Father and Son Facing SEC Charges for ‘Misleading Investors’
The Securities and Exchange Commission has charged a Boston-based father-son duo of hedge fund managers and their firms with securities fraud for misleading investors about their investment strategy and past performance.
The SEC’s investigation found that Gabriel and Marco Bitran raised millions of dollars for their hedge funds through GMB Capital Management LLC and GMB Capital Partners LLC by falsely telling investors they had a lengthy track record of success based on actual trades using real money. In reality, the Bitrans knew the track record was based on back-tested hypothetical simulations.
The Bitrans were also found to have misled investors in certain hedge funds to believe they used quantitative optimal pricing models devised by Gabriel Bitran to invest in exchange-traded funds (ETFs) and other liquid securities. Instead, they merely invested the money almost entirely in other hedge funds. GMB Capital Management later provided false documents to SEC staff examining the firm’s claims in marketing materials of a successful track record.
The Bitrans agreed to be barred from the securities industry and pay a total of $4.8 million to settle the SEC’s charges.
“The Bitrans solicited investors by touting an impressive track record and a unique investment strategy, and they lied about both,” said David P. Bergers, Director of the SEC’s Boston Regional Office.
According to the SEC’s order instituting settled administrative proceedings, Gabriel Bitran founded GMB Capital Management in 2005 for the stated purpose of managing hedge funds using quantitative models he developed based on his academic optimal pricing research to trade primarily ETFs. He and his son Marco Bitran solicited potential investors with three primary selling points:
Very successful performance track records based on actual trades using real money from 1998 to the inception of the hedge funds.
The firm’s use of Gabriel Bitran’s proprietary optimal pricing model to trade ETFs.
Gabriel Bitran’s involvement as founder and portfolio manager of the funds.
The SEC’s order states that over a period of three years, the Bitrans raised more than $500 million for eight hedge funds and various managed accounts while making these misrepresentations to investors. In order to market the hedge funds, GMB Management and the Bitrans created performance track records beginning in January 1998 showing double-digit annualized return without any down years.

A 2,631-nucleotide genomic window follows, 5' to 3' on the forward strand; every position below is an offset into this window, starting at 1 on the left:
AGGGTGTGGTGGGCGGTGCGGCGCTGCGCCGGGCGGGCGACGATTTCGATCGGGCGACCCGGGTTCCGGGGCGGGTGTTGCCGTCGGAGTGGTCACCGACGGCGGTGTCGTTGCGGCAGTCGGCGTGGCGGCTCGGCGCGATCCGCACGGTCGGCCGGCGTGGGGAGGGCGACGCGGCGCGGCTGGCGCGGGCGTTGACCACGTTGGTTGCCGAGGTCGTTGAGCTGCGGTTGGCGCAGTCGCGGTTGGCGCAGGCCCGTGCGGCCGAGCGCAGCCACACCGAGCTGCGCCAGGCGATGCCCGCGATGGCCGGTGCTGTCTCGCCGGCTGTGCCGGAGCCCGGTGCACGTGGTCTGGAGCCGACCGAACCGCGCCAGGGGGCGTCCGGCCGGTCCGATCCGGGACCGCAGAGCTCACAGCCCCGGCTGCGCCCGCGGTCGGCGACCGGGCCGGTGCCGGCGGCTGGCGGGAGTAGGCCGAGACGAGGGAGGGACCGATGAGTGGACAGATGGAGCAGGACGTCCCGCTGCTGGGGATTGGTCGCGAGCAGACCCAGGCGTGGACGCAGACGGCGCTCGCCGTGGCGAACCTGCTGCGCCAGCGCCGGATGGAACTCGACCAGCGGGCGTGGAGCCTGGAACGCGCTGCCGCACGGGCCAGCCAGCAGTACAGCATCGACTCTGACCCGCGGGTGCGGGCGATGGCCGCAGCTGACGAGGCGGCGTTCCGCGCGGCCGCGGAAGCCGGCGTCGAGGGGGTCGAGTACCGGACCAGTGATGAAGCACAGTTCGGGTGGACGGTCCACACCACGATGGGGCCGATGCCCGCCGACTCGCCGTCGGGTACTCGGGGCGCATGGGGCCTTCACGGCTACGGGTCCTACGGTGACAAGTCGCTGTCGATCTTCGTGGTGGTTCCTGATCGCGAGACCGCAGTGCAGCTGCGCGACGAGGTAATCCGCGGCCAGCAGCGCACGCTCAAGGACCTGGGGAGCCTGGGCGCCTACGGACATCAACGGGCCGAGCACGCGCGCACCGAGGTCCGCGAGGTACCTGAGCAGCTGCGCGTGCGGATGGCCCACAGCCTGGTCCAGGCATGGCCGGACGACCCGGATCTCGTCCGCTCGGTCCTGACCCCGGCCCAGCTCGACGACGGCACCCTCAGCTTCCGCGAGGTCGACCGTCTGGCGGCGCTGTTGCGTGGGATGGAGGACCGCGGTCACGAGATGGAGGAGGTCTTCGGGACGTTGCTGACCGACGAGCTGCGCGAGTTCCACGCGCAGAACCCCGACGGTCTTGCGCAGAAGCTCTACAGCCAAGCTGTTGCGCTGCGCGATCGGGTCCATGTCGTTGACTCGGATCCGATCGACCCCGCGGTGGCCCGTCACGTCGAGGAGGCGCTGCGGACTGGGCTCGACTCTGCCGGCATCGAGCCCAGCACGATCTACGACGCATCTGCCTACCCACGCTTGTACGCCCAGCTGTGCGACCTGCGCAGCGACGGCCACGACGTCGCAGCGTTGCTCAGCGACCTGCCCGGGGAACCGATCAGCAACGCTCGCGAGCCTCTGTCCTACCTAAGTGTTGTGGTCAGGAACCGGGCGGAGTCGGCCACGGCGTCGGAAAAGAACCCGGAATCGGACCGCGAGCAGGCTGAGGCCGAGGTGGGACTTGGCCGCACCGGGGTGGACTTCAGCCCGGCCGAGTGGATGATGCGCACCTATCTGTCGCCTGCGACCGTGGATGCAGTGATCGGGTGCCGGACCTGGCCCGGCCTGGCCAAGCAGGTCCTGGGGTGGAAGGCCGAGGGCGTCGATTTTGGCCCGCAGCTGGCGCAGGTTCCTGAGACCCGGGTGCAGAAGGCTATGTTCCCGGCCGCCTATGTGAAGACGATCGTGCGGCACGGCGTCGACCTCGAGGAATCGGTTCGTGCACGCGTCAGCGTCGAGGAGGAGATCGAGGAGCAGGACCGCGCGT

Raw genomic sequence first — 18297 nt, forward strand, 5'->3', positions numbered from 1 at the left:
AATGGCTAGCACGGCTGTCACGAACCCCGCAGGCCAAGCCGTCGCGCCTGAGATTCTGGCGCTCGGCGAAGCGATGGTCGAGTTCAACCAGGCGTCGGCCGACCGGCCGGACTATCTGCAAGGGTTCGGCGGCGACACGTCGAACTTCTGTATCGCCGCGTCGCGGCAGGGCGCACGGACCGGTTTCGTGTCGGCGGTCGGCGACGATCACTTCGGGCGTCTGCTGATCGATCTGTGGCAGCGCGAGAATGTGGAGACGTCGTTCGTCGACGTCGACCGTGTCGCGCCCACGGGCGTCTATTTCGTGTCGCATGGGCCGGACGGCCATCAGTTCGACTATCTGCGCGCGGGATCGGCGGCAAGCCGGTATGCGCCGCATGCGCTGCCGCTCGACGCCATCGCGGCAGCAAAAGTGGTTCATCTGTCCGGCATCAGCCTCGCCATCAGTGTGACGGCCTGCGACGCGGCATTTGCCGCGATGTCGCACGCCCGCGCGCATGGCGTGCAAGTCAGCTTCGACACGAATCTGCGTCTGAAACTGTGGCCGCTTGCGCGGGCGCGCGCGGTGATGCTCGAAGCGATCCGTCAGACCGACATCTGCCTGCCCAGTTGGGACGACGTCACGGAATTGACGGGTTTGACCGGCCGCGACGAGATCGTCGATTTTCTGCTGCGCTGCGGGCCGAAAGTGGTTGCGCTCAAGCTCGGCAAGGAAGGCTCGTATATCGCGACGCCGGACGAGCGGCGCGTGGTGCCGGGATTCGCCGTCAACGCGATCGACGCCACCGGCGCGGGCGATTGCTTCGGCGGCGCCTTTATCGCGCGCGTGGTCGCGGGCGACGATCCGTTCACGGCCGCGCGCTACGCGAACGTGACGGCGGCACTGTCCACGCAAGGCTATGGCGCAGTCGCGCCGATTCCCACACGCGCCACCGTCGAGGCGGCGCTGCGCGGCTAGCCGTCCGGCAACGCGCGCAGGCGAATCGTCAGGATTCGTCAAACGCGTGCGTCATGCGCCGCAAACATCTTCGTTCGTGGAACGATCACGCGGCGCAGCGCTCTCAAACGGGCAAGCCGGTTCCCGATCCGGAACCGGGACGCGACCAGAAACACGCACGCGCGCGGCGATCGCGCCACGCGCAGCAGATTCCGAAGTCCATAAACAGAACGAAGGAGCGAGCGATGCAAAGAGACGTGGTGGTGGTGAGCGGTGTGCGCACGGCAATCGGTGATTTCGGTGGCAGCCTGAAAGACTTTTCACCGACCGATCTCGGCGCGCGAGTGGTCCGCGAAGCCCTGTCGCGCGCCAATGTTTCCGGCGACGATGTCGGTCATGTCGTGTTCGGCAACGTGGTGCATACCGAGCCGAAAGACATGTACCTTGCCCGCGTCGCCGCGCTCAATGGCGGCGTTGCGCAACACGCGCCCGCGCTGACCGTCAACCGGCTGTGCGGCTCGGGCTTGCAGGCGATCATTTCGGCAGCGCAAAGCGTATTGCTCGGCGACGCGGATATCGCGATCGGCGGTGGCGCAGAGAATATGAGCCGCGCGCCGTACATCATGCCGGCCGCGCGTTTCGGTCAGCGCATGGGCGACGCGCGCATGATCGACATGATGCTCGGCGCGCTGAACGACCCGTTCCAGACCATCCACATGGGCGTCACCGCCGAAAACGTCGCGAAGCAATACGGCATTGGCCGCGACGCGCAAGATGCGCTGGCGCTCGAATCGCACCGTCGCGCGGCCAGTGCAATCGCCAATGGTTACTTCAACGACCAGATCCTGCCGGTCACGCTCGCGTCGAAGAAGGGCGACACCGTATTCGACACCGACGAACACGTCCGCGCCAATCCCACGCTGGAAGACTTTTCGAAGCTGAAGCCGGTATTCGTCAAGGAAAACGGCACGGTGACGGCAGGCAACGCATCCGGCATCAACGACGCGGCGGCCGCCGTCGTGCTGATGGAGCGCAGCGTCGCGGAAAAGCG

They distributed these track records to potential investors in marketing materials, and told investors that they were based on actual trading with real money using Gabriel Bitran’s optimal pricing models.
In reality, the Bitrans knew their representations were false and the track records were based on hypothetical historical investments. For two of their hedge funds, they created track records showing annualized returns of 16.2 percent and 11.7 percent with no down years, and told investors the returns were based on actual trading when in fact they were based on hypothetical historical allocations to hedge fund managers.
According to the SEC’s order, investors were misled to believe their money was being invested according to Gabriel Bitran’s unique quant strategy when in reality certain GMB hedge funds were merely investing predominantly in other hedge funds without his involvement. For example, investors in two GMB hedge funds were told that Gabriel Bitran spent 80 percent of his time managing the funds and was involved in reviewing trades in the funds on a daily basis.
However, he actually had no role in the management of either fund. Both funds experienced a series of losses at the end of 2008, and GMB eventually dissolved them. When a possible financial fraud at the Petters Group Worldwide was reported in late September 2008, the two hedge funds’ investments in a fund that was entirely invested in the Petters Group became illiquid.
However, GMB did not disclose to investors that it had been impacted by the Petters fraud, instead sending investors a letter stating that “a swap instrument that the Fund entered into seeking to realize a higher return on a portion of its uninvested cash” had become illiquid because “one of the parties underlying the swap instrument is currently experiencing a credit and liquidity crisis, in conjunction with other alleged factors.”
Furthermore, the two GMB funds suffered significant losses in hedge funds that had invested with Bernard Madoff. These investments in funds that ultimately invested with the Petters Group and Madoff were made contrary to what GMB investors were told.
According to the SEC’s order, during an SEC examination of GMB Capital Management, the firm produced a document that the Bitrans claimed was a real-time record of Gabriel Bitran’s trades since 1998. In fact, the document was false and created solely for the purpose of responding to the SEC staff’s request for the books and records that supported GMB’s performance claims.
The GMB entities and the Bitrans neither admitted nor denied the SEC’s findings in settling the charges. They agreed to pay disgorgement of $4.3 million. Gabriel and Marco Bitran also agreed to pay $250,000 each in penalties and be barred from the securities industry, and the GMB entities will be censured.
The SEC’s investigation was conducted by Kerry Dakin, Kevin Kelcourse, and Kathleen Shields of the Boston Regional Office. Paul Prata, Elizabeth Ward, and Milton Pepin of the Boston Regional Office worked on the SEC’s examination.
Stuart Jackson of the SEC’s Division of Risk, Strategy, and Financial Innovation assisted in the investigation.